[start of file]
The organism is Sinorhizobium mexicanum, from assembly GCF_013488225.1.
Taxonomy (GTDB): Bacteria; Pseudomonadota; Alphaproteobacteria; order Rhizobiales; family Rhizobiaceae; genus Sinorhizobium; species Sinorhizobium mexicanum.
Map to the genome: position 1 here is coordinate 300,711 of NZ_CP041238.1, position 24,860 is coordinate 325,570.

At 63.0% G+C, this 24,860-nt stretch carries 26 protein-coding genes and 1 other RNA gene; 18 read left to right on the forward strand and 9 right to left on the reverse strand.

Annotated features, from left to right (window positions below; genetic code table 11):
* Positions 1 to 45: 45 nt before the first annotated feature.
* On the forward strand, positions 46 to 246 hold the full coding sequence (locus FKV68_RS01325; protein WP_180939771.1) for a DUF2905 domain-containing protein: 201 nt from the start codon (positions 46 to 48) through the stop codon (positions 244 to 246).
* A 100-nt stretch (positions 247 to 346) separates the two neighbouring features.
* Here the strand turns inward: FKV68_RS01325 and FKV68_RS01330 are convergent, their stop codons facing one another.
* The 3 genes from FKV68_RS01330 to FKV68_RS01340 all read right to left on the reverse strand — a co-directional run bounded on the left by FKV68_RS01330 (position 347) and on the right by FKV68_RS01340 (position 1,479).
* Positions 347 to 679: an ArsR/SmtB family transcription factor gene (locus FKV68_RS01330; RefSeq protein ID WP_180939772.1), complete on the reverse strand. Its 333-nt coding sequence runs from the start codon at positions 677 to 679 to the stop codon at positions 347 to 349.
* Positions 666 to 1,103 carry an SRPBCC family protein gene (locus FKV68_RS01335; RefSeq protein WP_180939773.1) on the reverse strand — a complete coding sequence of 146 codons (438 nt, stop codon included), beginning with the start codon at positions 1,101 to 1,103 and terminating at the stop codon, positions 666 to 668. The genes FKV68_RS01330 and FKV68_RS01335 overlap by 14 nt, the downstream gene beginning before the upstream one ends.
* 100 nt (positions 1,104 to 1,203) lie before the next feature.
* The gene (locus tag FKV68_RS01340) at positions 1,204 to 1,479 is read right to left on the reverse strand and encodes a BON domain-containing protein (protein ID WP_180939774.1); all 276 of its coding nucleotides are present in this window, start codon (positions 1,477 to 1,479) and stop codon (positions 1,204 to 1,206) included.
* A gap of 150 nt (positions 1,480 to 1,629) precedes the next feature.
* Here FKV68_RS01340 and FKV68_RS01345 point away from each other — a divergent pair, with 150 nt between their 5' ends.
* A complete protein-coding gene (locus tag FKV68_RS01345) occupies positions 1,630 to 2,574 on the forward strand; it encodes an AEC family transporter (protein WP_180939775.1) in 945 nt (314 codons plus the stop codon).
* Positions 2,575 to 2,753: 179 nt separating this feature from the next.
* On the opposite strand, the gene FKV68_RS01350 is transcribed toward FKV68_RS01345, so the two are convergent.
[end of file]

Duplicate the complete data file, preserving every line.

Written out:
The organism is Sinorhizobium mexicanum, from assembly GCF_013488225.1.
Taxonomy (GTDB): Bacteria; Pseudomonadota; Alphaproteobacteria; order Rhizobiales; family Rhizobiaceae; genus Sinorhizobium; species Sinorhizobium mexicanum.
Map to the genome: position 1 here is coordinate 300,711 of NZ_CP041238.1, position 24,860 is coordinate 325,570.

At 63.0% G+C, this 24,860-nt stretch carries 26 protein-coding genes and 1 other RNA gene; 18 read left to right on the forward strand and 9 right to left on the reverse strand.

Annotated features, from left to right (window positions below; genetic code table 11):
* Positions 1 to 45: 45 nt before the first annotated feature.
* On the forward strand, positions 46 to 246 hold the full coding sequence (locus FKV68_RS01325; protein WP_180939771.1) for a DUF2905 domain-containing protein: 201 nt from the start codon (positions 46 to 48) through the stop codon (positions 244 to 246).
* A 100-nt stretch (positions 247 to 346) separates the two neighbouring features.
* Here the strand turns inward: FKV68_RS01325 and FKV68_RS01330 are convergent, their stop codons facing one another.
* The 3 genes from FKV68_RS01330 to FKV68_RS01340 all read right to left on the reverse strand — a co-directional run bounded on the left by FKV68_RS01330 (position 347) and on the right by FKV68_RS01340 (position 1,479).
* Positions 347 to 679: an ArsR/SmtB family transcription factor gene (locus FKV68_RS01330; RefSeq protein ID WP_180939772.1), complete on the reverse strand. Its 333-nt coding sequence runs from the start codon at positions 677 to 679 to the stop codon at positions 347 to 349.
* Positions 666 to 1,103 carry an SRPBCC family protein gene (locus FKV68_RS01335; RefSeq protein WP_180939773.1) on the reverse strand — a complete coding sequence of 146 codons (438 nt, stop codon included), beginning with the start codon at positions 1,101 to 1,103 and terminating at the stop codon, positions 666 to 668. The genes FKV68_RS01330 and FKV68_RS01335 overlap by 14 nt, the downstream gene beginning before the upstream one ends.
* 100 nt (positions 1,104 to 1,203) lie before the next feature.
* The gene (locus tag FKV68_RS01340) at positions 1,204 to 1,479 is read right to left on the reverse strand and encodes a BON domain-containing protein (protein ID WP_180939774.1); all 276 of its coding nucleotides are present in this window, start codon (positions 1,477 to 1,479) and stop codon (positions 1,204 to 1,206) included.
* A gap of 150 nt (positions 1,480 to 1,629) precedes the next feature.
* Here FKV68_RS01340 and FKV68_RS01345 point away from each other — a divergent pair, with 150 nt between their 5' ends.
* A complete protein-coding gene (locus tag FKV68_RS01345) occupies positions 1,630 to 2,574 on the forward strand; it encodes an AEC family transporter (protein WP_180939775.1) in 945 nt (314 codons plus the stop codon).
* Positions 2,575 to 2,753: 179 nt separating this feature from the next.
* On the opposite strand, the gene FKV68_RS01350 is transcribed toward FKV68_RS01345, so the two are convergent.